Thursday, July 17, 2008

God made Chihuahuas

The question is: Why?

I went to pick up our diabetic cats at the vet clinic tonight, and needed to have a quick visit with our vet to talk about his test results. The vet’s assistant put me in an examining room to wait. Our vet is also a friend. The last time we had dinner together, she told us about this little Chihuahua that was a charity case at the clinic. It had jumped off of a kitchen counter and broke both front legs. The dog had never been to the vet before this accident as the owners couldn’t afford the expense. Now they had to, even though they couldn’t afford to, and left the dog at the clinic. The broken legs were the least of this dog’s problems. It also had a heart murmur.

When the Vet came into the room, she was carrying this dog. Both of its front legs were in little hip-to-toe casts.

“Is this the dog you were telling us about?”

“Yes. I just love this little dog!” The dog was visibly shaking, like many of these little dogs do when they are in the least bit stimulated. This dog was so small, it had to be a toy Chihuahua, if indeed some sick bastard has seen fit to breed such a dog.

I asked, “Does it even qualify for being called a dog?”

“Ha! Here, hold it just like this.” She directed me to support it’s chest with the palm of my hand. “Feel that?” I could feel the dog’s heart pounding a mile a minute, yet there was no steady rhythm to the beats.

“Man, that’s some murmur.” She put the dog in a sink while she talked to me about our cat. When we were wrapping up I asked, “Say there is such a thing as reincarnation, what sort of people would come back as a Chihuahua?”

“People who fucked over other people.” She confided in a hashed tone. Sounded good to me. This little over-bred thing was so jumpy, I half expected its heart to give out while we were sitting there.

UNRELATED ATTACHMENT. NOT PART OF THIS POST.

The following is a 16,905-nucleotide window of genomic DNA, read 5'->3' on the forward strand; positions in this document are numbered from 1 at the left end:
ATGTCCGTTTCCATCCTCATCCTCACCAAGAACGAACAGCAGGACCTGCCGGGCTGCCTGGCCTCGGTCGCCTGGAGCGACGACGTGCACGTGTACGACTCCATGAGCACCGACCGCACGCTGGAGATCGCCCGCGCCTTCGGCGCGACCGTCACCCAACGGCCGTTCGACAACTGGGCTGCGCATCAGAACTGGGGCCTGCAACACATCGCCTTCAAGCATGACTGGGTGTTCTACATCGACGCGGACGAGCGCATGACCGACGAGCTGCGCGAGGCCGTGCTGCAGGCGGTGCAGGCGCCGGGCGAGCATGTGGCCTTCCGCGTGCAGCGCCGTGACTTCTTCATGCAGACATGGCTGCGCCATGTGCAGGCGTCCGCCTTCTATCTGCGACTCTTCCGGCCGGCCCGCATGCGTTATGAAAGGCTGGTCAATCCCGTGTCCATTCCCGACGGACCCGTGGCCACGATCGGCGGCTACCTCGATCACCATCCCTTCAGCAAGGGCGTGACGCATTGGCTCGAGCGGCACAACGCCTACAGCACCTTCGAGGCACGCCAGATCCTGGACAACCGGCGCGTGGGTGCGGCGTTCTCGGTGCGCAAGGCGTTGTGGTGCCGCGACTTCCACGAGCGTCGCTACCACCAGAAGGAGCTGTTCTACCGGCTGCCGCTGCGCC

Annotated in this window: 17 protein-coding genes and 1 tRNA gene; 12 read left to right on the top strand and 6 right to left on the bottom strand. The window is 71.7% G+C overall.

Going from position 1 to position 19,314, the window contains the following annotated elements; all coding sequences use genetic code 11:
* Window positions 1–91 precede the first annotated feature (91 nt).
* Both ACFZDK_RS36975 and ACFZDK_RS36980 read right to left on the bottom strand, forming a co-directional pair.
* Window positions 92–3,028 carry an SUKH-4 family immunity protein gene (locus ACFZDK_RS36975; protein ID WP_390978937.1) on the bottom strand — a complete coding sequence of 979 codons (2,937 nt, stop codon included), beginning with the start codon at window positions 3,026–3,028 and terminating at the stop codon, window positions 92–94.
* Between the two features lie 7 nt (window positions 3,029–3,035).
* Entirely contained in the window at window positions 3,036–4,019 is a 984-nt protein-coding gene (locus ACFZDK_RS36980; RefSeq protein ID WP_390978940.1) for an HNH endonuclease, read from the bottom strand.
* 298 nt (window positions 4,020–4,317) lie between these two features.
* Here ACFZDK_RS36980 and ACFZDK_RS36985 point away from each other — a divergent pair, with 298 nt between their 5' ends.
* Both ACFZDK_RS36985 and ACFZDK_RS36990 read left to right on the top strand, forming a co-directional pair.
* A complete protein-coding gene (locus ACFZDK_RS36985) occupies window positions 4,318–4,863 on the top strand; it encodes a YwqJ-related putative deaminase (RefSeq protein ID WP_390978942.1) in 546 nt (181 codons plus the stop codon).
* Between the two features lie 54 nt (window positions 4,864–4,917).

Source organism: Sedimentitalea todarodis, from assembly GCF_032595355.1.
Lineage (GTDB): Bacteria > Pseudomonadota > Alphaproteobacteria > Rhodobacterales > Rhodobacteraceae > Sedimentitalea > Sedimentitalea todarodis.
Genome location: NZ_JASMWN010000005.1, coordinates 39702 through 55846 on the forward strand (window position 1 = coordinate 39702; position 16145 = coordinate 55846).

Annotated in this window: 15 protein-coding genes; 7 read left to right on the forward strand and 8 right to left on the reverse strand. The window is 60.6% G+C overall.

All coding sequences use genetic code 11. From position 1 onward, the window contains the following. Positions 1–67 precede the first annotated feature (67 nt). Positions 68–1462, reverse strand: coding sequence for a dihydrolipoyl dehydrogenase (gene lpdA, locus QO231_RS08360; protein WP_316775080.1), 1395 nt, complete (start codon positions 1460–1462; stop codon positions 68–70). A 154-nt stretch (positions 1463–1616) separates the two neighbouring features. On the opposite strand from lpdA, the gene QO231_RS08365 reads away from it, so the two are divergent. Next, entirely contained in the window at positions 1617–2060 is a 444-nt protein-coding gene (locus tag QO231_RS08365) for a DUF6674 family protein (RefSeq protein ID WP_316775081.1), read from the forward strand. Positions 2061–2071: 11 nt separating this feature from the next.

I thought about the previous lives of Chihuahuas on the way home. If all Chihuahuas were shitheads in a previous life, then there’d be a helluva lot of Chihuahuas on this planet. More likely those who had bred that type of dog must come back as one.

A Bold Bluff

Why aren’t there any Chihuahuas in these paintings?

A Friend in Need
Do Chihuahuas play poker? If so, what kind of player would they be?

Poker Sympathy

Even if a Chihuahua won the WSOP Main Event, could it get any sponsors afterwards?

Perhaps an even more important question is: Why would a serious poker blogger even put these painting on his site? Because someone said there was too much text, that I needed more pictures.




Intense Competition for Pair From Coolidge's Original 1903 Series

Paddles were wagging at Doyle New York's annual Dogs in Art auction on February 15, 2005. Coinciding each year with the Westminster Kennel Club dog show, the auction offers two centuries of canine paintings, paintings, prints, bronzes and other objects.

Highlighting this year's sale were two rare paintings from Cassius Marcellus Coolidge's 1903 series of dogs playing poker. The pair were estimated to fetch $30,000-50,000 at the auction. After intense bidding from several determined bidders on the telephones and in the salesroom, the pair sold to a private collector from New York City for a staggering $590,400, setting a new world auction record for the artist.

Cassius Marcellus Coolidge was born in upstate New York in 1844 to abolitionist Quaker farmers who named him after statesman Henry Clay's brother, Cassius Marcellus Clay. An accomplished cartoonist, he is also credited with creating the familiar life-size Boardwalk cutouts, which he called Comic Foregrounds, into which one's head was placed so as to be photographed as an amusing character.

In 1903, Coolidge contracted with the advertising firm of Brown & Bigelow of St. Paul, Minnesota to create sixteen paintings of dogs in various human-like situations. Nine of these paintings depicted dogs around a card table, two of which were offered at the auction.

Poker players who placed form 10th to 12th at the 2008 WSOP Main Event made just a little more than this at $591,869.

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